Welcome to the Official Blog for the Documentary Film "On Joy & Sorrow"

The Glass Prism rose to rock 'n roll fame in the 1960s using the poetry of Edgar Allan Poe as the lyrics to its groovin' progressive rock tunes, but the group's journey to stardom was quickly snuffed out like so many bands of the time. Now the guys are back and ready to rock again!
Produced by SailleVision and Post Sputnik
Run Time - 56 minutes

Thursday, June 25, 2009

Newspaper Review of the Documentary - 6/25/09

Here's a great review from The Morning Call's Go Guide:

New documentary tells the story of a '60s Scranton band
By Amy Longsdorf
June 25, 2009

Even though he was too young to experience the psychedelic band the Glass Prism in its prime, Jim Thorpe resident Bob Ross has been a fan of '' Scranton's answer to the Beatles'' for decades. The Channel 13 cameraman was still in high-school when he discovered the quartet's first album, a trippy synapse-scrambler that blends progressive rock with lyrics culled from the pages of Edgar Allan Poe short stories.

''What I always loved about the Glass Prism is that, lyrically and musically, they did things differently,'' says Ross, 43. ''You don't get any more unique than recording an entire album of Poe lyrics.''

Last year when Ross noticed that Glass Prism was re-uniting for the first time in decades for an appearance at Philadelphia's Edgar Allan Poe House, he got the idea to document the band's resurrection as well as its rise and fall.Ross contacted long-time collaborators Sarah Fulton and Matt Lewis -- owners of the Allentown-based film and video production house Post Sputnik -- and the trio set off on a mission to spread awareness about the psychedelic Scrantonians.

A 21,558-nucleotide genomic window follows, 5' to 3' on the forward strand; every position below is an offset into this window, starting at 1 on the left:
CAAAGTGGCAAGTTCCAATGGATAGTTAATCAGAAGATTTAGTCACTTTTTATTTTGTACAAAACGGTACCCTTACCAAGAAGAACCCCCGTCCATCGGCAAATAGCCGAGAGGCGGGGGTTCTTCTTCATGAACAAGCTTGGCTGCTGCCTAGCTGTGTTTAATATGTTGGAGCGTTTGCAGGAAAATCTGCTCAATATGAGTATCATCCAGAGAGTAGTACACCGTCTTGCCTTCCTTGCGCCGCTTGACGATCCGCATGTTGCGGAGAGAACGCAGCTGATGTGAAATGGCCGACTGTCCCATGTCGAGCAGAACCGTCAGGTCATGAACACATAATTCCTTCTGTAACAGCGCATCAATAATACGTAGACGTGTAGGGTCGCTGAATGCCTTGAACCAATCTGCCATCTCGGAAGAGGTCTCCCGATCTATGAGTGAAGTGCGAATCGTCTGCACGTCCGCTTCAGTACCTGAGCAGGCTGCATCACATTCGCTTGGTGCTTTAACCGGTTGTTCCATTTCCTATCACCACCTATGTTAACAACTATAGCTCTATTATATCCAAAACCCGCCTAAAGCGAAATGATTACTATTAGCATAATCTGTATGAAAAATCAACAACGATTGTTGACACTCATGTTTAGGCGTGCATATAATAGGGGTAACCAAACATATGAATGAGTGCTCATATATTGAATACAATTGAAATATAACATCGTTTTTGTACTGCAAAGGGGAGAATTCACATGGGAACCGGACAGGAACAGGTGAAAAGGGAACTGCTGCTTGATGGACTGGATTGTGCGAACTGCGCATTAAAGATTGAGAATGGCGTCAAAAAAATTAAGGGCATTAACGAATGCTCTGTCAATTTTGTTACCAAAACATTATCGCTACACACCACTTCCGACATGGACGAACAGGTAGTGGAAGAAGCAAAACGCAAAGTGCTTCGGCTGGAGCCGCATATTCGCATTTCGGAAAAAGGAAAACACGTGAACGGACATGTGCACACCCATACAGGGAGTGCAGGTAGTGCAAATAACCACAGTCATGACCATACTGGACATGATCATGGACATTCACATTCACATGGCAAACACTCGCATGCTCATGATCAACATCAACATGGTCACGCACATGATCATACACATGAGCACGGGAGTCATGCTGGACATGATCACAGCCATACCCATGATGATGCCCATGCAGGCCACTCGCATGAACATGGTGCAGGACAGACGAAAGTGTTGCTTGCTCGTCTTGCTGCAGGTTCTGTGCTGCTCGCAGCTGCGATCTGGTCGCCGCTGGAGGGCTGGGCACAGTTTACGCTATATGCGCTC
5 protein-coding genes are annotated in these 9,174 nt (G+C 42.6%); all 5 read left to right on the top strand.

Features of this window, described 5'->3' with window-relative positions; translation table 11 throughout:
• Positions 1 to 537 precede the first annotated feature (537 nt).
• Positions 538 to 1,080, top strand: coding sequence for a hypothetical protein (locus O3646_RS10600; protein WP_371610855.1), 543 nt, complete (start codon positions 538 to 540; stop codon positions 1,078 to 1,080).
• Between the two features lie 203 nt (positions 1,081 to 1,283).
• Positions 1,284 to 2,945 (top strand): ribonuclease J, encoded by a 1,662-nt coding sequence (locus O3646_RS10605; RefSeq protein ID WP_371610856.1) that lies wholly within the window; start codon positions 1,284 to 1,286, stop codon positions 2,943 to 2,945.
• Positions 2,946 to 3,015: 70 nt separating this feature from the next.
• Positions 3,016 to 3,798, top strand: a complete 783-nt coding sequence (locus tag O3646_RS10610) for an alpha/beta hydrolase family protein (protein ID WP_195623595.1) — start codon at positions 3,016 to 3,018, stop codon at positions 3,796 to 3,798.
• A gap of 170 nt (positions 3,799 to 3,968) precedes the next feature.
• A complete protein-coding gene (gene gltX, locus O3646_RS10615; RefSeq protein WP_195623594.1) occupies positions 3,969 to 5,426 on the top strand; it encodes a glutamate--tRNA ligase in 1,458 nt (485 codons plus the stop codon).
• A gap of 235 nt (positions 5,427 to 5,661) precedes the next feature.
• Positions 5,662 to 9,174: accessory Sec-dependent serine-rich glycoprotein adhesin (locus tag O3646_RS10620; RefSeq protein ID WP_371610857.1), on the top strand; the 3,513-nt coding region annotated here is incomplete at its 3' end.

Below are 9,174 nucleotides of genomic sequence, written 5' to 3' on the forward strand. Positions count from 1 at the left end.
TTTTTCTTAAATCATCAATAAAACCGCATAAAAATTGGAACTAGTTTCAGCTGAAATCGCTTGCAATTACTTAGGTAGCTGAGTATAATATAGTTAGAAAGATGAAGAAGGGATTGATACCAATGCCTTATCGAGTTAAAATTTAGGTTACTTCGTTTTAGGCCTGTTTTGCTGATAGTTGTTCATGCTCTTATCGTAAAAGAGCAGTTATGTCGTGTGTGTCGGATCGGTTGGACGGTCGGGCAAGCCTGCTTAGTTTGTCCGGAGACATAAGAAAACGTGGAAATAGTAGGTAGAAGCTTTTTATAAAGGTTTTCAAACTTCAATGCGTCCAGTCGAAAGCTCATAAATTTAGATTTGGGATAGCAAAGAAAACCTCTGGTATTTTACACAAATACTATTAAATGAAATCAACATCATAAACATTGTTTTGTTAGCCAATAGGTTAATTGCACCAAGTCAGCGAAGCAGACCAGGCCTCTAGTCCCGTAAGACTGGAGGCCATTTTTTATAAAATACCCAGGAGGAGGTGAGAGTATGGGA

The end result is ''On Joy & Sorrow: The Glass Prism Story,'' a terrific, hourlong documentary that uses vintage photographs and fresh interviews to tell the story of the group that signed with RCA Records in the late '60s and enjoyed considerable chart success with ''The Raven'' before imploding over a management snafu and a poorly received second album.

The documentary will screen as part of the Second Annual Philadelphia International Film Festival at 9 tonight at the Arbol Cafe, 909 N. Second St. A second screening will be 9:49 p.m. Friday at Exit Philadelphia, 825 N. Second St. For ticket info, see http://www.piff2009.com/ .

As for the band's reaction to the movie, Fulton says they were ''blown away. They seemed to be moved by it, seeing their youths played out on the screen ... I think they really appreciated the story we told.''

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